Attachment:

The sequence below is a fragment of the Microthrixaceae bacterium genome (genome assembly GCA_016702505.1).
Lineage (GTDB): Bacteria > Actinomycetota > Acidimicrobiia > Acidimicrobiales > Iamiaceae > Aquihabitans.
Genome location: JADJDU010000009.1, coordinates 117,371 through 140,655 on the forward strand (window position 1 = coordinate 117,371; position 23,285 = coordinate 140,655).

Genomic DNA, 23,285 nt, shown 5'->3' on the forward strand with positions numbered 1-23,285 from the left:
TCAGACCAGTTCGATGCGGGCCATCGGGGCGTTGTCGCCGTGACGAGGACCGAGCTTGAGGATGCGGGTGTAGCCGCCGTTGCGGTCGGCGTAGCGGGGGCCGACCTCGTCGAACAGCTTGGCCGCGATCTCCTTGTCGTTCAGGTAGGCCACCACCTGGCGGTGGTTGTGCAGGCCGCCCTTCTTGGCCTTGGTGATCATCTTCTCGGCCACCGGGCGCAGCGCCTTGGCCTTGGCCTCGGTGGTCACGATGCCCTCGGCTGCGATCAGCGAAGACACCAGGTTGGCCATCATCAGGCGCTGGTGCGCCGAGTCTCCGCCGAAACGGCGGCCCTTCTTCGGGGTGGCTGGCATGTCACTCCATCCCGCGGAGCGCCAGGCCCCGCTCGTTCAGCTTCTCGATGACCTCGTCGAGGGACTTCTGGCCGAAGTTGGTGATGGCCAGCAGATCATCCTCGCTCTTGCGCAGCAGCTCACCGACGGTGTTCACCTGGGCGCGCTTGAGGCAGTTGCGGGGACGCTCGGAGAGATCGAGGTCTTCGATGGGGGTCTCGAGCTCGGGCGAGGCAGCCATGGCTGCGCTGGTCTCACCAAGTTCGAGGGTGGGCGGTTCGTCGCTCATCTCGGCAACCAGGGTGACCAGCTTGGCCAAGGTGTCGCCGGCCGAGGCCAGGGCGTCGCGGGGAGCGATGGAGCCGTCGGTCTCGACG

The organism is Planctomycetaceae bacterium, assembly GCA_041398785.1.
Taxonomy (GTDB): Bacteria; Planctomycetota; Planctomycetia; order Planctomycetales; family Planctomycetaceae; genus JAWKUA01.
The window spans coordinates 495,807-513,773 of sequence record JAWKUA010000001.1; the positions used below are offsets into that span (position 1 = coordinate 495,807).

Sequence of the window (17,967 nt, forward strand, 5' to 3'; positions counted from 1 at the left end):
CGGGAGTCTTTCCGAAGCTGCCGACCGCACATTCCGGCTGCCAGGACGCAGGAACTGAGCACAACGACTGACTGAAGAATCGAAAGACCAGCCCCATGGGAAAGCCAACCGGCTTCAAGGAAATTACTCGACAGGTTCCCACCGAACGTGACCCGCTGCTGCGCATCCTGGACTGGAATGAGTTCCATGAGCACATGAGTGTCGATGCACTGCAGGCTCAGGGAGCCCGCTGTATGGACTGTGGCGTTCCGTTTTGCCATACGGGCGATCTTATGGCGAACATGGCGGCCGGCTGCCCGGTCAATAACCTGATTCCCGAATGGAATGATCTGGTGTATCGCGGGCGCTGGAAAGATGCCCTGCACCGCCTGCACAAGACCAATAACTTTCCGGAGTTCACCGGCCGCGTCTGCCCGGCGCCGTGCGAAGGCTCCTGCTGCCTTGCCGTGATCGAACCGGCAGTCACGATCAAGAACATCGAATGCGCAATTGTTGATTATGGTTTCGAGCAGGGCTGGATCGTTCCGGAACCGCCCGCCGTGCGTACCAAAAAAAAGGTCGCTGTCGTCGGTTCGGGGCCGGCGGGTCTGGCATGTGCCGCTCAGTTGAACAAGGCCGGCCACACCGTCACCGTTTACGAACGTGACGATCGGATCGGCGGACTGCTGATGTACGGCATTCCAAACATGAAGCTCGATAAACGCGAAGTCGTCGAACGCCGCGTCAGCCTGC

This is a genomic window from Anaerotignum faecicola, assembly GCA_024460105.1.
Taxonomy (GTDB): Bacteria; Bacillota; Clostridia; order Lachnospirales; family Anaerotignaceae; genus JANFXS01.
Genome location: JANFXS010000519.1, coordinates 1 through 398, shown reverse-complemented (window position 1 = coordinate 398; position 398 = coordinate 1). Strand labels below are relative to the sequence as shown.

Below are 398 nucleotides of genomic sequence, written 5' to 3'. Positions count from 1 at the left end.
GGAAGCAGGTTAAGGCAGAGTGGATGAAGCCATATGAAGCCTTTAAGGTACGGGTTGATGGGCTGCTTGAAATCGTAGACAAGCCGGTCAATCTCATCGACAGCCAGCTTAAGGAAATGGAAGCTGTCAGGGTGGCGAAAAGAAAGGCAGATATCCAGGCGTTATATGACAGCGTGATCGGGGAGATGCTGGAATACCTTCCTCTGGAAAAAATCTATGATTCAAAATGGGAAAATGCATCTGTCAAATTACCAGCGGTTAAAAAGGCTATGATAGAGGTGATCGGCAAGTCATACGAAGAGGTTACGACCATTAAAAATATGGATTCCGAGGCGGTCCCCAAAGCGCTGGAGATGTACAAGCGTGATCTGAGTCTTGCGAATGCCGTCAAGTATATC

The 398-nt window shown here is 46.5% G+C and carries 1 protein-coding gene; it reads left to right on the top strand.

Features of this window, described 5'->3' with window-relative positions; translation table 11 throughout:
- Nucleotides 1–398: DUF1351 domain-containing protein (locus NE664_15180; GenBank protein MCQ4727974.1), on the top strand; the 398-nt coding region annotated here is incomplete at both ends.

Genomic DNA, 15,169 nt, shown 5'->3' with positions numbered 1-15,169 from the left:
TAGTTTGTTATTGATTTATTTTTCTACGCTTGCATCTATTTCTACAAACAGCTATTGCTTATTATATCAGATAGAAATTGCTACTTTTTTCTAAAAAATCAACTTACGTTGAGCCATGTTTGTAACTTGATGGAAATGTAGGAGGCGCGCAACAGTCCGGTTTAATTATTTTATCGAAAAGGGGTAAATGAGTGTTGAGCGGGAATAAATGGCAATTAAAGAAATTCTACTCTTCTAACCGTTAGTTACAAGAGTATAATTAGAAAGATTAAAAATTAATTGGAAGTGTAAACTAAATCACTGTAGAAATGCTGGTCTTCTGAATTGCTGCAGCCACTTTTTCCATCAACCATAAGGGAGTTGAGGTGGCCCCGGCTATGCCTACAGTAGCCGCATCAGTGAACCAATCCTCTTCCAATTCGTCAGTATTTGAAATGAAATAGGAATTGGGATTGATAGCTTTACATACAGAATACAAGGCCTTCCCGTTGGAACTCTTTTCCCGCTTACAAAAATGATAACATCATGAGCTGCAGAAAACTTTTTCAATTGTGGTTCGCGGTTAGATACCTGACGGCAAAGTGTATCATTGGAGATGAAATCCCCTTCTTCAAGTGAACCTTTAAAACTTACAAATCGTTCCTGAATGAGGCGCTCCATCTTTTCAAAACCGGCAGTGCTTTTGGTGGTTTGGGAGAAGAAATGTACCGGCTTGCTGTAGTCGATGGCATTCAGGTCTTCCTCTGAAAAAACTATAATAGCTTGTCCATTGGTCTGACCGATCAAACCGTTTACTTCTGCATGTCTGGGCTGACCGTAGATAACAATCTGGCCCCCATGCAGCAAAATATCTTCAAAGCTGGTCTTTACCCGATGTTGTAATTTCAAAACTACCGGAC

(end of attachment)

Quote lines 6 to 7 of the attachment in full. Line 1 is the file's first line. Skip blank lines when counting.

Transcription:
The organism is Planctomycetaceae bacterium, assembly GCA_041398785.1.
Taxonomy (GTDB): Bacteria; Planctomycetota; Planctomycetia; order Planctomycetales; family Planctomycetaceae; genus JAWKUA01.